“You took one of two routes out of the training area,” Lieran explained, after lowering his weapon and stepping into the light, revealing himself to the halfling. “I happened to take the other.”
“The window?” Racieus asked, defeat lacing his voice, the guild master nodded. “And then you climbed down the outside of the guild, and came back in downstairs?” Another nod. “I see. You fight unfairly” the small assassin remarked sourly, though he knew the excuse to be a feeble one.
“I fight unfairly, and you, it seems, are dead” replied his tutor matter-of-factly. “Not much incentive to fight fair now is there? And this talk of being unfair is nonsense. If you have an advantage, there is nothing unfair about using it to it’s fullest.”
“I will remember that” the halfling said, half-jokingly, “Should the roles ever be reversed.”
“I should hope so,” the assassin laughed, “But come, the exercise is over, and I am relocating our sessions to a larger, more open site.” The assassin, not even checking to see if the halfling was following, pushed through the doors of the training hall, and, before they had a chance to close, had hopped out the window.
Racieus followed briskly, hesitating for only a moment before straddling the sill and descending, which turned out to be easier for him than for Lieran, Racieus’ small size allowing him to use more handholds. He almost beat the assassin to the ground.
“Very good halfling” the guild master said in approval, before taking off once more. The sun had started to rise by this point, and Racieus was able to follow his teacher with little trouble. Lieran led the halfling up an empty street, and took a sharp turn into a narrow alleyway. He paused long enough to look back at his student and say “Time to put today’s lesson into practice, Racieus,” and then, pushing himself off the opposite wall, the guildmaster leapt up and pulled himself through an open window.
Racieus blinked once before exploding into action. He wasn’t sure he could make the same jump as his teacher, and didn’t waste time trying. Instead he ran around back out of the alley and circled the building, looking up, expecting to see his tutor appear above him. It took Racieus half a minute to realize his mistake, and he cursed. Of course the guild master had known he was being chased, and correctly assumed that Racieus would continue forward, anticipating the expected.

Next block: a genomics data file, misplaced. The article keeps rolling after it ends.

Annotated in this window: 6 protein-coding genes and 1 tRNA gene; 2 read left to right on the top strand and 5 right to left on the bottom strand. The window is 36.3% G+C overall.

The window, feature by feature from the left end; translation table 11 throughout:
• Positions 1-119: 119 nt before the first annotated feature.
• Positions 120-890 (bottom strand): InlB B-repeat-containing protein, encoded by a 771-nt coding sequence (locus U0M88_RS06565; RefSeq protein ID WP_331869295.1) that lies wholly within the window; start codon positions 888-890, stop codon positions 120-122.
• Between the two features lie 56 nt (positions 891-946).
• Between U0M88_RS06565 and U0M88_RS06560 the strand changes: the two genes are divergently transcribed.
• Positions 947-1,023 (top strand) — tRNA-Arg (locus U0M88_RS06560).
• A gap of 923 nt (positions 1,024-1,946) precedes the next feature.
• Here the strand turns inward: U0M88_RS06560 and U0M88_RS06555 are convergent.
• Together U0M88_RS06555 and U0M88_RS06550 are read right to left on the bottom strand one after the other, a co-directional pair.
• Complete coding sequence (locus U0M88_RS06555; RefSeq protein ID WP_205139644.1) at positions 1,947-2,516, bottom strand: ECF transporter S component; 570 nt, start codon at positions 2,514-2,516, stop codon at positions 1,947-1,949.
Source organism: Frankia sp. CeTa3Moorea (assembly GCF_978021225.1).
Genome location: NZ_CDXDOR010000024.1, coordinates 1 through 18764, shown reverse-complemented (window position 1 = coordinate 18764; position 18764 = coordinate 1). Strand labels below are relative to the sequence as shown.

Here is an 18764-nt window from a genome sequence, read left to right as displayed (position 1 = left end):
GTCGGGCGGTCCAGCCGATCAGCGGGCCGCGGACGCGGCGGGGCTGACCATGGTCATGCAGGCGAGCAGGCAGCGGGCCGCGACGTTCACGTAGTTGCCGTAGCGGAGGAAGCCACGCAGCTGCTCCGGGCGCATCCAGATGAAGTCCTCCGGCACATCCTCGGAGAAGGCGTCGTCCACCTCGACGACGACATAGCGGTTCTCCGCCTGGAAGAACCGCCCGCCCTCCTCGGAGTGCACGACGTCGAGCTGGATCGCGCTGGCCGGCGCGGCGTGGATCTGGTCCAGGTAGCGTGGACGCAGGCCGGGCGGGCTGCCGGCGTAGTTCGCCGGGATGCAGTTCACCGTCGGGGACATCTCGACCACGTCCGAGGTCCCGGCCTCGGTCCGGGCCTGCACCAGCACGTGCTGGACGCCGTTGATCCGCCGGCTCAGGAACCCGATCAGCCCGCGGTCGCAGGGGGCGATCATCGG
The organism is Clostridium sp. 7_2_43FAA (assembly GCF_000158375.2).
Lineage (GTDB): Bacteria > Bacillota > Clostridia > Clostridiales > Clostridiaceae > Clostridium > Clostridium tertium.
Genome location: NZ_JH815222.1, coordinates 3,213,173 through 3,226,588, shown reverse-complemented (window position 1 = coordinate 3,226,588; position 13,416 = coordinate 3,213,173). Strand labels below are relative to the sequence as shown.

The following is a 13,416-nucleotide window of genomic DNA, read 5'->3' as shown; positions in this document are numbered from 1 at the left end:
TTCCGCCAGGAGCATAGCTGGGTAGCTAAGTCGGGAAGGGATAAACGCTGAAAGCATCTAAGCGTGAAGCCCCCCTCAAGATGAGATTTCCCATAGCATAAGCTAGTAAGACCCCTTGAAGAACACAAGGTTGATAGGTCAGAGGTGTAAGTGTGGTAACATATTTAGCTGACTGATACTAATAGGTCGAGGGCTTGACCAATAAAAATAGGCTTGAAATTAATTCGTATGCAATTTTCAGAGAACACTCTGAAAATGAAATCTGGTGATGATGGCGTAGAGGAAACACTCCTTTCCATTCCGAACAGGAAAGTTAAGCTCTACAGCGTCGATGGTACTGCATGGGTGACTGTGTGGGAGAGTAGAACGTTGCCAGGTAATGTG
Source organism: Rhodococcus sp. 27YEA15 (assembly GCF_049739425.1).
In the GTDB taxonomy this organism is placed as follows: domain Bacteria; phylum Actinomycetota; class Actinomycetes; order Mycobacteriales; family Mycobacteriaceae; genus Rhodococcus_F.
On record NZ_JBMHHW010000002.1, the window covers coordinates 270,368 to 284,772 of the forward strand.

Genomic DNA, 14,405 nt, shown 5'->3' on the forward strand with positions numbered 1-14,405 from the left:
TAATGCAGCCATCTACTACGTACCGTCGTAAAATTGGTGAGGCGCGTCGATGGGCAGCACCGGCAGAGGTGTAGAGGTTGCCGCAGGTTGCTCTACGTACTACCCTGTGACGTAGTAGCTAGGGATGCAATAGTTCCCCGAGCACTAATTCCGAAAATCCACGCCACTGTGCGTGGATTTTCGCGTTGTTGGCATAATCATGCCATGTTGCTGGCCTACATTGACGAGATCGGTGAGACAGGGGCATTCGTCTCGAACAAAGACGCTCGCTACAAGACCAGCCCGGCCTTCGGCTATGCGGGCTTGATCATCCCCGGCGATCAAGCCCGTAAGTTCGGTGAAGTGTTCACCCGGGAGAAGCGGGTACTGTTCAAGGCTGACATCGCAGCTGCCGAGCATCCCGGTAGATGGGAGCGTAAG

The halfling spun around and went back the way he had come, looking for something that would allow him to ascend one of the buildings. He turned a corner and spotted a shop keeper setting up a stand outside his store, and after a quick calculation, the small trainee sprinted towards the table. Timing his jump, the halfling hopped atop the table, and immediately kicked off, his momentum carrying him forward towards the building. Bringing his left foot forward, Racieus turned and manged to push off more or less horizontally. His hands caught hold of the store’s awning, and before the owner could utter a word, the halfling was up and running across the roof. Building up speed Racieus vaulted from the roof onto the adjoining building before a thought struck him and he skidded to a halt.
He was still doing the expected thing. Lieran believed Racieus to be the chaser, and was acting accordingly, but what if the halfling stopped pursuing the human assassin? It probably wouldn’t take the guild master long to figure out that Racieus wasn’t chasing. But would he investigate? Or simply keep running? The disappearance of his student might not be enough to draw Lieran back, but the halfling, a smile crossing his face, had an idea of what would…